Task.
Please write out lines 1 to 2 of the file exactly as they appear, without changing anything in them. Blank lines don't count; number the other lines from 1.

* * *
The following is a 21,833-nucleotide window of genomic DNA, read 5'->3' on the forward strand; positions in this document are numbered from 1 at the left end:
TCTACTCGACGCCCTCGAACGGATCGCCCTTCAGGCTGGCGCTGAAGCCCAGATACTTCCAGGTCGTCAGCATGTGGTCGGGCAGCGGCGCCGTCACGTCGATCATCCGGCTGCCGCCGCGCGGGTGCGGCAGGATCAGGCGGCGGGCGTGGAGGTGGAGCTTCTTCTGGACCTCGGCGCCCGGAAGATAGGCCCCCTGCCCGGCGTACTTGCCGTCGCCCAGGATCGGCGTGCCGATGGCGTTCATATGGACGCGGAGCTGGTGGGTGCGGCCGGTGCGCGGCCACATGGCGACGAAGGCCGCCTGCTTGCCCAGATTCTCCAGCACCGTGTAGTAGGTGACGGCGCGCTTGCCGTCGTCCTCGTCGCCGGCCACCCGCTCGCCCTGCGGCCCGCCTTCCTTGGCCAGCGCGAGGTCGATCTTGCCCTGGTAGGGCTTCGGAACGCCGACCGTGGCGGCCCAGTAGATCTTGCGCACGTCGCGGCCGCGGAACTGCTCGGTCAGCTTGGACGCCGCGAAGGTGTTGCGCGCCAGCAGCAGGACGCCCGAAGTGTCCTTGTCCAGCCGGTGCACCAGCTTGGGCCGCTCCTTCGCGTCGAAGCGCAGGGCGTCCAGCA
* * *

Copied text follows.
The following is a 21,833-nucleotide window of genomic DNA, read 5'->3' on the forward strand; positions in this document are numbered from 1 at the left end:
TCTACTCGACGCCCTCGAACGGATCGCCCTTCAGGCTGGCGCTGAAGCCCAGATACTTCCAGGTCGTCAGCATGTGGTCGGGCAGCGGCGCCGTCACGTCGATCATCCGGCTGCCGCCGCGCGGGTGCGGCAGGATCAGGCGGCGGGCGTGGAGGTGGAGCTTCTTCTGGACCTCGGCGCCCGGAAGATAGGCCCCCTGCCCGGCGTACTTGCCGTCGCCCAGGATCGGCGTGCCGATGGCGTTCATATGGACGCGGAGCTGGTGGGTGCGGCCGGTGCGCGGCCACATGGCGACGAAGGCCGCCTGCTTGCCCAGATTCTCCAGCACCGTGTAGTAGGTGACGGCGCGCTTGCCGTCGTCCTCGTCGCCGGCCACCCGCTCGCCCTGCGGCCCGCCTTCCTTGGCCAGCGCGAGGTCGATCTTGCCCTGGTAGGGCTTCGGAACGCCGACCGTGGCGGCCCAGTAGATCTTGCGCACGTCGCGGCCGCGGAACTGCTCGGTCAGCTTGGACGCCGCGAAGGTGTTGCGCGCCAGCAGCAGGACGCCCGAAGTGTCCTTGTCCAGCCGGTGCACCAGCTTGGGCCGCTCCTTCGCGTCGAAGCGCAGGGCGTCCAGCA